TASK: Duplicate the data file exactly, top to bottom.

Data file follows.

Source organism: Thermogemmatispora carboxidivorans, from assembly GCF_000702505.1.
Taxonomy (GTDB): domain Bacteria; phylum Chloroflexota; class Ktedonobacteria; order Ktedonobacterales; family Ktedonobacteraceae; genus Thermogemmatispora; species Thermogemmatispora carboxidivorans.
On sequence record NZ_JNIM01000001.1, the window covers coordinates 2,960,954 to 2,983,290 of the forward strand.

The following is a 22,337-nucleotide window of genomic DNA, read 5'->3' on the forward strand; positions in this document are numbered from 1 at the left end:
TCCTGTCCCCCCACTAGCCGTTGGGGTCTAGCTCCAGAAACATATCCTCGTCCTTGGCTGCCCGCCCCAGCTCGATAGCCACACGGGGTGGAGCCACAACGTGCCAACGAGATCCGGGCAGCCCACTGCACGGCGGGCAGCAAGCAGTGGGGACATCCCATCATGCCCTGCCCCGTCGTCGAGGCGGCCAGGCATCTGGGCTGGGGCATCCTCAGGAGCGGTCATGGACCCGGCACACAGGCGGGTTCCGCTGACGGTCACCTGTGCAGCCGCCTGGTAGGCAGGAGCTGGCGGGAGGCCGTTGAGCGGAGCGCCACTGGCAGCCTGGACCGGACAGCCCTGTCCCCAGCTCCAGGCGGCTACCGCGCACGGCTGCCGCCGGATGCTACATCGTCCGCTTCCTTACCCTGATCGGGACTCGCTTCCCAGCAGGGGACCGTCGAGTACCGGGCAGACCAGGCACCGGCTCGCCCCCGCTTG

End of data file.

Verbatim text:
Source organism: Thermogemmatispora carboxidivorans, from assembly GCF_000702505.1.
Taxonomy (GTDB): domain Bacteria; phylum Chloroflexota; class Ktedonobacteria; order Ktedonobacterales; family Ktedonobacteraceae; genus Thermogemmatispora; species Thermogemmatispora carboxidivorans.
On sequence record NZ_JNIM01000001.1, the window covers coordinates 2,960,954 to 2,983,290 of the forward strand.

The following is a 22,337-nucleotide window of genomic DNA, read 5'->3' on the forward strand; positions in this document are numbered from 1 at the left end:
TCCTGTCCCCCCACTAGCCGTTGGGGTCTAGCTCCAGAAACATATCCTCGTCCTTGGCTGCCCGCCCCAGCTCGATAGCCACACGGGGTGGAGCCACAACGTGCCAACGAGATCCGGGCAGCCCACTGCACGGCGGGCAGCAAGCAGTGGGGACATCCCATCATGCCCTGCCCCGTCGTCGAGGCGGCCAGGCATCTGGGCTGGGGCATCCTCAGGAGCGGTCATGGACCCGGCACACAGGCGGGTTCCGCTGACGGTCACCTGTGCAGCCGCCTGGTAGGCAGGAGCTGGCGGGAGGCCGTTGAGCGGAGCGCCACTGGCAGCCTGGACCGGACAGCCCTGTCCCCAGCTCCAGGCGGCTACCGCGCACGGCTGCCGCCGGATGCTACATCGTCCGCTTCCTTACCCTGATCGGGACTCGCTTCCCAGCAGGGGACCGTCGAGTACCGGGCAGACCAGGCACCGGCTCGCCCCCGCTTG